And let us remember that the twenty-three centuries comprised in the period here taken are but as a moment in the story of mankind, and that through countless ages the human race has advanced through the agency and pathway of war. For, whatever epoch we may select for review, we shall find it equally impossible to conceive of an arrest of movement at that particular point; and how movement is to continue, if war is to cease, is the real question which the advocates of universal disarmament have to face. Of what moment in human history can they assert that, from that moment, change wrought by war should have been for ever denied ? Would they have had America for all time left to Indians, half savage, as in Mexico and Peru, or wholly savage, as in the North ? Or when the Spaniard had effected his conquest, and the Church had sanctioned his triumph, would they have refused to England and to the rest of the world the right to dispute with him at the sword's point and with the mouths of cannon the sovereignty of a fresh continent ? If, in either case, they answer in the affirmative, Canada and the United States, with their seventy-ive millions of inhabitants, representing equally with the rest of the Anglo-Saxon people the highest type of human being, would not have existed, and from the consequent restriction of the means of subsistence large numbers of the persons who pour forth platitudes on platforms and in newspapers about the blessings of peace and the horrors of war would never have been born-perhaps the sole argument that might be urged in favour of their ideas. But it may be replied that though certainly movement and change are vitally essential parts of human development (indeed, how otherwise could there be development at all ?), yet these might have been attained by some other means than war. Unluckily, there were no other means. An areopagus in which all the nations and tribes of the earth should have been equally represented would have been possible only if every human condition had been different from what it was, and if there had been no tremendous diversities of language, of religion, of civilisation, of nature and of race. And if all these diversities, which did exist, had not existed, then change and movement, which are the expression of growth and retrogression, would have been absent, because all mankind would have been homogeneous.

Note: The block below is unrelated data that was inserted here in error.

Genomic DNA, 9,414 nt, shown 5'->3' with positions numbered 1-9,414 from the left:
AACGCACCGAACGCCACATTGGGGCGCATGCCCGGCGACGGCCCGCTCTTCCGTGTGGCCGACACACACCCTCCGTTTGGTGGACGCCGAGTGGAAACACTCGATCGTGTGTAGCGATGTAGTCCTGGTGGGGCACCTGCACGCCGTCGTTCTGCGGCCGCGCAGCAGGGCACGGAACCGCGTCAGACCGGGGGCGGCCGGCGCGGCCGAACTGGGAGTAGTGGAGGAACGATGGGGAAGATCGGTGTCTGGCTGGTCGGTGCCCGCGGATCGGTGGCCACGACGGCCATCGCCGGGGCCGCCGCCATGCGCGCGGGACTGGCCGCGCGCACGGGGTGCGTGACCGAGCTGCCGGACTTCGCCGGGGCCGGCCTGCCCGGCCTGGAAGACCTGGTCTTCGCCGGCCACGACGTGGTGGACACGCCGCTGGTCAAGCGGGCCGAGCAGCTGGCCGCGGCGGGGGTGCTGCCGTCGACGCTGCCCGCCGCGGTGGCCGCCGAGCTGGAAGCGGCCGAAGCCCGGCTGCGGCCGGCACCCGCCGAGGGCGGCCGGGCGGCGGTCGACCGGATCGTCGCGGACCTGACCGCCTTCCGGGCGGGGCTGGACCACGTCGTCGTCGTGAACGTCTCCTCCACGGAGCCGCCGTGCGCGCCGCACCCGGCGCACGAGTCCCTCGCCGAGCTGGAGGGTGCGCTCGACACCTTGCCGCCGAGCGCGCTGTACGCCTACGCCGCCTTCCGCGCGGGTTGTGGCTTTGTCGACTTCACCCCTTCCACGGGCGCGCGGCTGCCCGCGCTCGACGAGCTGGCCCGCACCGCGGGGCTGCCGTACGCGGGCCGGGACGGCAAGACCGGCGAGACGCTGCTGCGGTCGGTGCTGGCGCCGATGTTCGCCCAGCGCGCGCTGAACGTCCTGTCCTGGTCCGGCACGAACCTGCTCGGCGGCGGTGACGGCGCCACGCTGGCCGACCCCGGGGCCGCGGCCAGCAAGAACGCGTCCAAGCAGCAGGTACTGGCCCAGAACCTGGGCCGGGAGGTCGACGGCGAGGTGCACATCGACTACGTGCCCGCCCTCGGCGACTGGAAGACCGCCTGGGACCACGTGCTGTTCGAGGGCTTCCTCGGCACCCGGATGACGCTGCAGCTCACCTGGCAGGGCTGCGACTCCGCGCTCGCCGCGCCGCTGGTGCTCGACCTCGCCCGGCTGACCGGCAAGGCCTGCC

It is, however, futile to imagine a state of things the exact opposite of reality. As a matter of fact there has never been a moment in history at which the assembly of such a universal court would have been practicable. It follows therefore that if it be admitted that change and movement were necessary, but that war was wrong, then some other method of effecting change and movement must be named. Again comes the question : What other method ?' Would persuasion have induced the Romans to welcome the appearance among them of the barbarians who by their coming created a Would persuasion have induced the Spanish to open wide the doors of America to competing peoples? Persuasion was tried, as in the case of Sir John Hawkins, and lamentably failed. Did argument, or did Gustavus Adolphus, roll back the armed tide of the counter-reformation by which the apostles of authority sought to crush out the nascent freedom of human thought ? Persuasion, it is plain, could have availed only if human nature had been radically different from what it was.